To guard and to control

To guard and to control

10 March 2016

Last time I spring-cleaned my office, I come across a set of articles from the summer of 2010, discussing the level of public surveillance a state considers to be necessary in order to ensure public protection, and how to balance this with the level of privacy the same public feels is appropriate, in order to preserve its sense of freedom. What sparked that particular controversy was a Guardian investigation that revealed the use of three times more surveillance cameras in Muslim areas of Birmingham, than in the rest of the city centre, as part of a counterterrorism initiative; following a series of public protests, the city council and the police jointly announced the end of the project – the first of its kind in the UK.

This, of course, became part of a global debate, since the Snowdon leak about US and UK surveillance through NSA-GSHQ programmes. In December 2013, the world’s top 500 intellectuals including Nobel prize winners Orhan Pamuk, John Coetzee, and Günter Grass, issued a public letter warning about the intelligence agencies’ capacity to spy on all digital communication, which turned every individual into a suspect. They called for an international charter to curb such threats to democracy and urged the UN to set up a bill of digital rights to this effect, to protect civil rights in this digital age. Tom Stoppard, one of the signatories, compared the level of surveillance revealed by Snowdon to Stasi practices (The Guardian, 10 December 2013).

At the same time, giant technology firms called for new limits to be imposed on government surveillance, in order to restore public trust in technology. The top eight tech corporations urged President Obama and the Congress to introduce new regulations on online spying. (The New York Times, 9 December 2013).

The question arising is who should decide how much protection we need, and how to balance that, against individual freedom and privacy, in a world where global corporate power exceeds that of nation states? How can we defend our privacy, and from whom – how big is the Big Brother? The issue is no longer just the Birmingham one – where is the line between a protective mother and a controlling one, between the welfare state and the nanny state? We seem to have a much wider area of concern these days, and much more elusive, with private international factors involved. We hadn’t even answered the questions of national loci of power (parliament, executive government, the police, the judiciary etc.), that we are faced with a greater challenge – namely, the need to balance all those, with the octopus of international private powers. To name just one example of such conflicts – see Guy Sorman’s investigation of the international phenomenon of politicised (or commercially corrupt) judges, in ‘The treason of the magistrates’ (The Guardian, 10 February 2010).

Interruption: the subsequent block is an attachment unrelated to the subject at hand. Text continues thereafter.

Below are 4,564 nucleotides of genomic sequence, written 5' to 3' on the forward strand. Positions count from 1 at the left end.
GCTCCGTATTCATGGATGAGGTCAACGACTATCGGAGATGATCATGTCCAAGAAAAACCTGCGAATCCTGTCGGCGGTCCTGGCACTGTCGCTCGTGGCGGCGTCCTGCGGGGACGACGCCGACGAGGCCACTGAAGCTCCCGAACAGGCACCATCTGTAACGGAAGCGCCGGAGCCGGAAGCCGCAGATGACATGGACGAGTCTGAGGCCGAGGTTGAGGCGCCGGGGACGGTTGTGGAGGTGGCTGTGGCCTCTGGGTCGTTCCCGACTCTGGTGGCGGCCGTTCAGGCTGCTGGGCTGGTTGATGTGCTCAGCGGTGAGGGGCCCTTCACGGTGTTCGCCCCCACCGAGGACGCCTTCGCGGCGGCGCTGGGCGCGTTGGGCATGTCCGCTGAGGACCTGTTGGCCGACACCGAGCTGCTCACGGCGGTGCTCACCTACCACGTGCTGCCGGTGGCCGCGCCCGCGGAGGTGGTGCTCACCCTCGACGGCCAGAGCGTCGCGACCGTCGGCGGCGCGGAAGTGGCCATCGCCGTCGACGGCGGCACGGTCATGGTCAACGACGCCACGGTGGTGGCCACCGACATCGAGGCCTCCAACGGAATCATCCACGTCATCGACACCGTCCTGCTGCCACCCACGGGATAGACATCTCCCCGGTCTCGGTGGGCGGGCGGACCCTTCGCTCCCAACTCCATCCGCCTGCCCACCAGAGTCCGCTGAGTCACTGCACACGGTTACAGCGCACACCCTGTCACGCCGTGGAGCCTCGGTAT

Just like the issue of fairness in corporation tax v. income tax, that of public protection through surveillance v. individual rights is a global challenge – and one that requires balancing off private and private, national and international powers and responsibility.

Where should the source of ultimate authority lie – with legislative powers in developed countries? International treaties? The UN?

2 thoughts on “To guard and to control”

  1. I personally think that fighting terrorism without breaching privacy matters cannot be possible. However, I believe that there are things that could be done by the government to ensure that individual personal data is protected through the process of counterterrorism. This can be done by ensuring that all our individual and personal information can only be accessed by federal counterterrorism agencies. As Irakli said I am willing to give up part of my freedom if I know that this is helping fight terrorism. I want to take this thought and extend it to say that I am more willing to do so when I know that my personal information is protected and only accessed by professional counter-terrorism agencies.

  2. My personal view is that if you are not doing anything wrong ( in terms of country’s security) and have nothing to hide, why would you oppose more surveillance cameras in streets? Specially nowdays, after all these terrorist attacks in Paris and Belgium. I can not possibly share the argument of privacy, as it is insignificant in comparison to damage terrorists can cause and if surveillance cameras will somehow help to decrease the possibility of such attacks, then I prefer to give up my privacy.

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